VMware advances the software-defined data centre with EVO:RAIL platform and OpenStack integration

VMware's EVO:RAIL is a new building block for software-defined data centre environments

VMware has detailed a number of initiatives to advance its software defined data centre vision, including a new infrastructure platform designed for rapid deployment and scale-out, plus a version of the OpenStack cloud framework optimised for VMware infrastructure.

Announced at the firm’s VMworld 2014 event in San Francisco, EVO:RAIL is described as a hyper-converged infrastructure appliance designed to speed deployment and scale-out of software-defined IT infrastructure.

The platform comprises a VMware software stack integrated with hardware from vendors such as Dell, EMC, Fujitsu and Supermicro. It will be delivered and supported by partners as a single product covering hardware, software, and support and services, according to the firm.

VMware’s concept appears to be that of a building block for data centres, with each EVO:RAIL appliance serving as a module that delivers integrated compute, networking and storage resources. Consolidating these resources into a single appliance eliminates the need for complex integration and accelerates deployment, such that virtual machines can be up and running within minutes of powering on the appliance, VMware claimed.

Raghu Raghuram, executive vice president for VMware’s Software-Defined Data Centre Division, said: “VMware EVO:RAIL is a new building block for software-defined data centre environments, taking the guesswork out of building, deploying, scaling and managing software-defined infrastructure services.”

The software stack comprises VMware’s vSphere and vCenter Server along with the firm’s Virtual SAN software and vCenter Log Insight, plus a new EVO:RAIL management tool that enables rapid deployment and configuration of the hardware.

However, because it is based on vSphere, the appliance can co-exist with a customer’s existing VMware infrastructure, the firm said.

Each appliance comprises four x86 server nodes, each with two Xeon chips and 192GB of memory, plus three 1.2TB drives for the Virtual SAN, a flash SSD for caching, and twin Gigabit Ethernet ports.

This configuration can supports approximately 100 general purpose virtual machines or up to 250 Horizon View virtual desktops, VMware said, while version 1.0 of the EVO:RAIL software supports scaling up to a cluster of four appliances.

EVO:RAIL is being aimed at the mid-market and enterprise sectors, with use cases such as virtual desktop infrastructure (VDI) as well as remote and branch offices for industries such as financial services, healthcare, higher education, insurance, oil and gas, and retail.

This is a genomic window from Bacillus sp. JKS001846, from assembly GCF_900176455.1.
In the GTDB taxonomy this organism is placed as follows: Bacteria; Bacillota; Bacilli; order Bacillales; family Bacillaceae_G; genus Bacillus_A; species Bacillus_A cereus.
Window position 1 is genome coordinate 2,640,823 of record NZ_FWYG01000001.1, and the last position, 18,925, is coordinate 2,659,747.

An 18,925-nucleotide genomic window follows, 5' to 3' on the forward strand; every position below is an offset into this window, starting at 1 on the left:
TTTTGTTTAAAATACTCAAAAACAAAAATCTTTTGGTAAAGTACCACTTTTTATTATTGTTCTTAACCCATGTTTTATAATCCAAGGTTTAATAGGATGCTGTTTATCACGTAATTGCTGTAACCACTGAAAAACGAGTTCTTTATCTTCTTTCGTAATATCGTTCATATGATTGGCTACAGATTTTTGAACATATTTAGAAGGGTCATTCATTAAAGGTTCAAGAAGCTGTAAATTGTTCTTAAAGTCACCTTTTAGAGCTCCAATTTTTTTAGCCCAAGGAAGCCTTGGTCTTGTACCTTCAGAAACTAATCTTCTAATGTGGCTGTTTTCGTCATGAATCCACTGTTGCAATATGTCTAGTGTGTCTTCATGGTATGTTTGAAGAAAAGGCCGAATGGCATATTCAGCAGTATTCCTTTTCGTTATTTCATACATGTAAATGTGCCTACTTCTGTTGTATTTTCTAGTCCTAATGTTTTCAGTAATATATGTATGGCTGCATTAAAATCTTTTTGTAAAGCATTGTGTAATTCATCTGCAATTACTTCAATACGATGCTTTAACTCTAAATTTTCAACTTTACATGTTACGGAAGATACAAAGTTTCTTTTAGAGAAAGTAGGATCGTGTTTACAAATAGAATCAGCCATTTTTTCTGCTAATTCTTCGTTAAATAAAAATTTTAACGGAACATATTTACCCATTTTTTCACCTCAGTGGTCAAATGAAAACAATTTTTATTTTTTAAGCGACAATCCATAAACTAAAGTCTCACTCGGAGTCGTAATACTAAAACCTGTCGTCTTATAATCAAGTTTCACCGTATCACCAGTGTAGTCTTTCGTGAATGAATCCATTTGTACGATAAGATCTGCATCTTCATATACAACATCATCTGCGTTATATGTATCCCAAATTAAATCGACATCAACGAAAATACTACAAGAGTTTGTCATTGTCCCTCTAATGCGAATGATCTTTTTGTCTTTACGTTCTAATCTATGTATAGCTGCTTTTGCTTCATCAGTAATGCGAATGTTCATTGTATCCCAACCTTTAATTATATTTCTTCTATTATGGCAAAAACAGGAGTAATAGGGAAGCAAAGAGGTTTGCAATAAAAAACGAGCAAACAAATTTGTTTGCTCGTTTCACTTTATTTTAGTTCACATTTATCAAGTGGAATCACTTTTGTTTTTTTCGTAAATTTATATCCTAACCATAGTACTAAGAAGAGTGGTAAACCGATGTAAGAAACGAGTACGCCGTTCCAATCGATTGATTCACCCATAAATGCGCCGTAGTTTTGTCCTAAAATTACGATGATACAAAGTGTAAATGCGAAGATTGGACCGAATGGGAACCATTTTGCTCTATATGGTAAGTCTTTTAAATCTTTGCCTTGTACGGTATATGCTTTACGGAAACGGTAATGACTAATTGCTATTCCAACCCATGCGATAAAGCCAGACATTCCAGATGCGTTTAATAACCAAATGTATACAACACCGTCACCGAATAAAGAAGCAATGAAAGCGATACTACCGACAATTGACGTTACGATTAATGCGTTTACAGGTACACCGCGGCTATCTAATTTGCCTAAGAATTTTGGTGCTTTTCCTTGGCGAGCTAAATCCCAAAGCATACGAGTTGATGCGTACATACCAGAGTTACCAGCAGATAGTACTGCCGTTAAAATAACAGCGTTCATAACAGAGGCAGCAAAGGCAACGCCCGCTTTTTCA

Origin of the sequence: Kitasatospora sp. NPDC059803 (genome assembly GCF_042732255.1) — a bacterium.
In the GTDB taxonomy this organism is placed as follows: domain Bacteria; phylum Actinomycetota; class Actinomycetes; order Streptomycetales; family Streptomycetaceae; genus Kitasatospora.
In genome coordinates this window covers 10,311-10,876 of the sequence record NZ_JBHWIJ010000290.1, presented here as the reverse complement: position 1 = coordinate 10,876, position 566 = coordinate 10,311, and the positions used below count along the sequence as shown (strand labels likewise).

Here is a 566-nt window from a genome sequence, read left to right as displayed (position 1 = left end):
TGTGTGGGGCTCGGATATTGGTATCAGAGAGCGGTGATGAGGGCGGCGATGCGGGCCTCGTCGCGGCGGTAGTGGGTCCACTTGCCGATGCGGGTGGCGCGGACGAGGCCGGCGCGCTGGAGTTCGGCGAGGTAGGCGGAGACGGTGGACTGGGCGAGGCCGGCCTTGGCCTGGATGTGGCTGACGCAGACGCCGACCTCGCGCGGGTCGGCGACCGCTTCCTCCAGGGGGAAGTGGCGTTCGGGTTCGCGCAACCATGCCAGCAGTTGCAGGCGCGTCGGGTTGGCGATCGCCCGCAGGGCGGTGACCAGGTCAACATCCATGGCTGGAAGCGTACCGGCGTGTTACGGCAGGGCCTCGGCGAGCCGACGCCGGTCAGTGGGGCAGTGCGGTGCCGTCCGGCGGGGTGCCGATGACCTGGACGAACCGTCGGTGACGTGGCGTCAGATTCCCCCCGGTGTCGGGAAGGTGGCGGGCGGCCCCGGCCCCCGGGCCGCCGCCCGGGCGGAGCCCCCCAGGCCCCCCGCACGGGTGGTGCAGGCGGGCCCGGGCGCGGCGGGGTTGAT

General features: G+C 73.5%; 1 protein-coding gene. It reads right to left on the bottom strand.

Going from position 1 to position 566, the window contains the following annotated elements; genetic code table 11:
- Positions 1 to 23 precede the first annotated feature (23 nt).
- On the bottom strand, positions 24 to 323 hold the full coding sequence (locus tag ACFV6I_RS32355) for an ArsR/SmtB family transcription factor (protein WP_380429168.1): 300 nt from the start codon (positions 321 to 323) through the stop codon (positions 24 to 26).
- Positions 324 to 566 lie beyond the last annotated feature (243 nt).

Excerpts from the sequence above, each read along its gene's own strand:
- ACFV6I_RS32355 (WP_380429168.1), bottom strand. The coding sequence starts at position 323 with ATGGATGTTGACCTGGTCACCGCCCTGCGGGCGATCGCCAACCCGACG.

Meanwhile, VMware also announced VMware Integrated OpenStack, an OpenStack distribution optimised to run atop VMware’s virtualisation platform.

Currently in beta, this is scheduled for delivery in the first half of 2015 and is being slated as a cost-effective way for developers to use open APIs to access VMware infrastructure.

Explaining the move, VMware said that the OpenStack framework has emerged as the tool of choice for IT to provide application development teams with programmatic access to the infrastructure, but OpenStack can be tricky to deploy and maintain, and the underlying infrastructure does not always meet enterprise requirements for security, resilience and performance.

VMware also announced a partnership with Docker, Google, and Pivotal to develop a way to integrate Docker’s Container technology with VMware-based infrastructure.

Containers are an alternative to virtual machines for handling multiple workloads on a single server, and Docker has also been developing the technology as a way to package applications for portability across clouds.

The collaboration will enable enterprises to leverage their existing VMware infrastructure as a unified, scalable and secure platform for running and managing enterprise applications whether in a container or a virtual machine, or even a container within a virtual machine, VMware said.

The development could provide enterprises with another choice for workload mobility in a hybrid cloud environment, such as that enabled by VMware’s own vCloud Hybrid Service (vCHS). The latter has also been renamed to VMware vCloud Air in a separate move announced last week.

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26 August 2014 | 12:23 pm – Source: v3.co.uk

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